Michaele Jordana

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Michaele Jordana, also known as Michaele Berman, is a Canadian artist and musician.[1]

Starting her career in the 1970s as a fine artist and super realist painter, her life-size airbrush paintings of slaughtered whales in Northern Canada are featured in the collections of the National Gallery of Canada[2] and Art Bank.[3] Her first show "Oceans of Blood" was exhibited at the Isaac's Gallery in Toronto, Ontario.[4] By depicting the giant creatures with innocence and beauty, and presenting the slaughter in a way that was at once shocking but also stylized and aesthetically compelling, she enticed audiences to look and to grapple with the issue of animal rights amidst the controversy of the seal hunts.[5]

After living in the arctic to be near the mythical creatures she depicted in the paintings, Berman created the performance art[6] piece "The Rites of Nuliajuk," which marked the beginning of her crossover from fine artist to musician. Collaborating with her partner Douglas Pringle and their production company Peak Productions, Berman started composing music and creating the on-stage persona of Michaele Jordana. With her band, The Poles, Jordana became a beacon in the new wave movement, and blazed a trail for female musicians in Canada.

With their hit single "CN Tower", The Poles won the first U-Know Award, were nominated for a Juno,[7] and were regulars at legendary punk venues including Max's Kansas City, the El Mocambo and CBGB, where they played alongside Devo and the Ramones.[8]

Always a champion for those who could not speak for themselves, in the 1980s Jordana Berman directed[9] and produced the award winning documentaries "Moving with the Light" and "Face to Face" which pioneered assistive technologies, as Jordana enabled down syndrome youth to communicate through the introduction of art, light and colored gels, and later arming them with video cameras to go out in the world and shatter stereotypes.

Jordana took a hiatus from the world of new wave music to have a child, Ramona Pringle, and went on to integrate fine art and music in her future works as a multiplatform artist. Her stage show Storming Heaven, a rock opera which cast a dystopian glance at the realities of animal testing, played to sold out audiences at the DuMaurier Center in Toronto and toured to the United States.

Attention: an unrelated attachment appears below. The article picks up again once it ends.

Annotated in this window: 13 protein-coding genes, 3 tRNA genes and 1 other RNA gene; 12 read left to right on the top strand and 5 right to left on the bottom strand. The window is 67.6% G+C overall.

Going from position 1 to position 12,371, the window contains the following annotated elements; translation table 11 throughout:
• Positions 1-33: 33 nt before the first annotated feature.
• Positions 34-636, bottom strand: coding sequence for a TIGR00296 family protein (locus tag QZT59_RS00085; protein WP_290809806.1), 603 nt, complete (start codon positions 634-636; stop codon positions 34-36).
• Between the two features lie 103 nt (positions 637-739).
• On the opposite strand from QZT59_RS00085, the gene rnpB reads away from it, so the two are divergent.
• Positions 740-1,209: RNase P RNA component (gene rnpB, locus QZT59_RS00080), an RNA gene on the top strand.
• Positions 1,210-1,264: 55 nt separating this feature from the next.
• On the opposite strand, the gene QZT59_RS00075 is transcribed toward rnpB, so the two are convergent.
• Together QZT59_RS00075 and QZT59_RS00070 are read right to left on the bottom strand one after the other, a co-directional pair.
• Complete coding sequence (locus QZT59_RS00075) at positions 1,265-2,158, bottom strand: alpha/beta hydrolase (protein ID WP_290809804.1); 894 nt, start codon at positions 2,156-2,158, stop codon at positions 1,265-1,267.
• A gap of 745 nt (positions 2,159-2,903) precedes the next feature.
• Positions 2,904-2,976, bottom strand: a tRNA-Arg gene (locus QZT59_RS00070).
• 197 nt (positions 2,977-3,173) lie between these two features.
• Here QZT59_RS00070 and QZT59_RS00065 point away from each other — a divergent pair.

In the mid-1990s, Jordana started applying her photorealistic touch to digital art and design, and together with Pringle started integrating new media platforms into their work, producing music art and video for the web. By 2000, Peak Productions had evolved into the Peak Media Collective, a collective of artists, filmmakers, engineers and other creative minds, working independently and collaborating on large scale public installations such as The Media Tree at Casino Niagara and Winter Sky, a 24,000-square-foot (2,200 m2) video fresco at Sherway Gardens, in Toronto.[10] Jordana continues to work at the helm of the Peak Collective, as the creative director on multiplatform projects, integrating her specialization in different creative fields.

As an art educator, she has taught courses in visual art, video production, media and design, and game design throughout her career at institutions including the art schools of York University,[11] the University of Guelph and the University of Ontario Institute of Technology, where she developed and taught drawing for animators and gameworlds for game designers. Most recently, Michaele has been professor and coordinator of the program in digital animation and game design and development at Centennial College's Centre for Creative Communication.


  1. ^ Jaimie Vernon. "Music - Pop Encyclopedia - Jordana, Michaele;". Archived from the original on 2012-07-12. Retrieved 2011-10-18.
  2. ^ National Gallery of Canada. national Gallery Annual Acquisitions;. Retrieved 2010-01-09.
  3. ^ "Pop Encyclopedia;". Archived from the original on 2012-07-12. Retrieved 2010-01-09.
  4. ^ Ruth Ratner. Ontario Review, Issue 6;. pp. 71–79. Retrieved 2010-01-09.
  5. ^ Ihor Holubizky. "Small Villages, The Isaacs Gallery in Toronto: 1956 - 1991;". Retrieved 2010-01-09.
  6. ^ Joyce Weiland. Artist on Fire;. Retrieved 2010-01-09.
  7. ^ "1981 Juno List;". Retrieved 2010-01-09.
  8. ^ Deorge Dean Higton;. "Shades Magazine;". Retrieved 2010-01-09.
  9. ^ "Canadian Women Film Directors Database;". Retrieved 2010-01-09.
  10. ^ Ben Shingler, National Post (2007-12-03). "It's Just Like the Sky, if Everything Were Perfect;". National Post;.[permanent dead link]
  11. ^ "Canadian Art Chronology;". Retrieved 2010-01-09.[permanent dead link]

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